Rocky Bay Garden Creations in Gig Harbor, WA

This display was a standout for its groovy sitting area and unusual containers for plants. Also, vertical gardening…

Ma Petite Gardens, Snohomish, WA

Ma Petite Gardens focused on containers. Love the dark, ancient mood here.

Sky Nursery, Shoreline, WA

They won for best use of show theme: “Taste of Spring,” growing food and enjoying it.

Vireo Design Studio, Seattle, WA

Groundswell NW, NW Seattle Community Habitat Team, National Wildlife Foundation, and Vireo collaborated to create a garden area with habitats for bees and other pollinators.

Essence of the Tree, Potter Valley, CA

This California nursery featured unique stepping stones that look like trunk slabs but are made of eco-friendly, stone material.

The Easiest Way to Help a Tree

A tree hacked back so hard, its identity is difficult to ascertain

Tree pruning, admittedly, can be complicated. Usually, if I speak more than two sentences about it to my clients, their eyes glaze over. There’s lots of info about heading cuts and lateral buds and cambium layers, so I want to share the one, most basic way that homeowners can help their trees stay healthy without needing a degree in forestry: don’t leave stumps.

The sawed off tree branch is blunt and round and easily recognizable. It juts out and suddenly ends like an unfinished sentence or song on pause. (A topped tree is the king of stumps.) I see them often, whether driving through my neighborhood or consulting with a client on their property. Many homeowners don’t realize that a tree can actually heal its wounds if you cut a branch in the correct place. There are generally two correct places where a tree can be cut in an effort to preserve its health: at the “branch collar” where the branch meets the larger tree branch or trunk, and the nearest bud. If you cut at the branch collar or bud mark, little hormones kick in and begin the process of creating tissue, tissue that eventually envelopes the cut and covers it. It’s amazing and awesome when it works. The tree’s tissue surrounds its wound, just like healthy human skin creates new cells to consume, shrink, and eliminate a scab. Unfortunately, some homeowners don’t know this and randomly cut branches as if a tree doesn’t care. A tree does care. It has a logic to its growth patterns. It can not speak but it communicates by doing tree things.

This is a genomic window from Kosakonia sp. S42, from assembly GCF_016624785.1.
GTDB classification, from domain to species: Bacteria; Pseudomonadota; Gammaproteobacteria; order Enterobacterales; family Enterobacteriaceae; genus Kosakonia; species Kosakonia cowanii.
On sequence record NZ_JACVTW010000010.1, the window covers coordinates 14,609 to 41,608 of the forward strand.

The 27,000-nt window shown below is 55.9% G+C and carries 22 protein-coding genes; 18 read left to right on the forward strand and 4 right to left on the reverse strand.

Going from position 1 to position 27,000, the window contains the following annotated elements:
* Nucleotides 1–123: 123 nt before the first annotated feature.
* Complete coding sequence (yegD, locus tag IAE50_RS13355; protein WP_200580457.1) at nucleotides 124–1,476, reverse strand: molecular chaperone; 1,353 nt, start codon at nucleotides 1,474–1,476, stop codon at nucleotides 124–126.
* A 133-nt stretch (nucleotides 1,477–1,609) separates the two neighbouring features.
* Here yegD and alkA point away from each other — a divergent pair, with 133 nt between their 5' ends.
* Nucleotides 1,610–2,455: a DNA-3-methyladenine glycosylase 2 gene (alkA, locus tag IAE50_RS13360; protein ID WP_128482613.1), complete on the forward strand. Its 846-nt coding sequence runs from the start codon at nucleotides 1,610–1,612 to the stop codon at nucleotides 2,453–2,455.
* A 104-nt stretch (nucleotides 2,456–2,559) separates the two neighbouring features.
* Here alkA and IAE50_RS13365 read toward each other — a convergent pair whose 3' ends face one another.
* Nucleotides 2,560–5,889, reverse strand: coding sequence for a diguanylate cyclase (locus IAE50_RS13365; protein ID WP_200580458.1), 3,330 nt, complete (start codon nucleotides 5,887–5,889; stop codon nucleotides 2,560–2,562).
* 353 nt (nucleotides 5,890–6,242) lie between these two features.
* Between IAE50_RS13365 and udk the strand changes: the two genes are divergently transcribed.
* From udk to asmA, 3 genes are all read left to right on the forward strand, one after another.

Looks like a healthy dogwood, most likely never pruned

Imagine a fresh cut on your hand. Now imagine that instead of allowing dry air to help it scab over, you put the wound under a faucet every few minutes. What would happen? It would swell and inflame, maybe become infected. Maybe turn to mush and rot. This happens with tree branches as well. Rain wets the branch’s cut end, whose vascular system (a feeding system akin to our veins) has now been exposed to moisture, bringing on rot and disease. That rot streams through the plant’s vascular system, traveling through the plant and weakening its health.

When I lay it out like this, it sounds depressing. And yet trees with stubs stand helplessly on lawns and parking strips all the time. They can’t run away from their errant owners. So this spring I urge everyone who owns or cares for a tree to get outside and cut off the tree’s stumps. For easy directions on finding the proper place to cut, click on this sheet from the Arbor Day Foundation. It’s very possible you can transform an unhealthy ugly duckling into a fairly healthy swan again.

By the way, if you’d like an in-person consultation, contact me. If you have a quick question, I’m happy to help via email.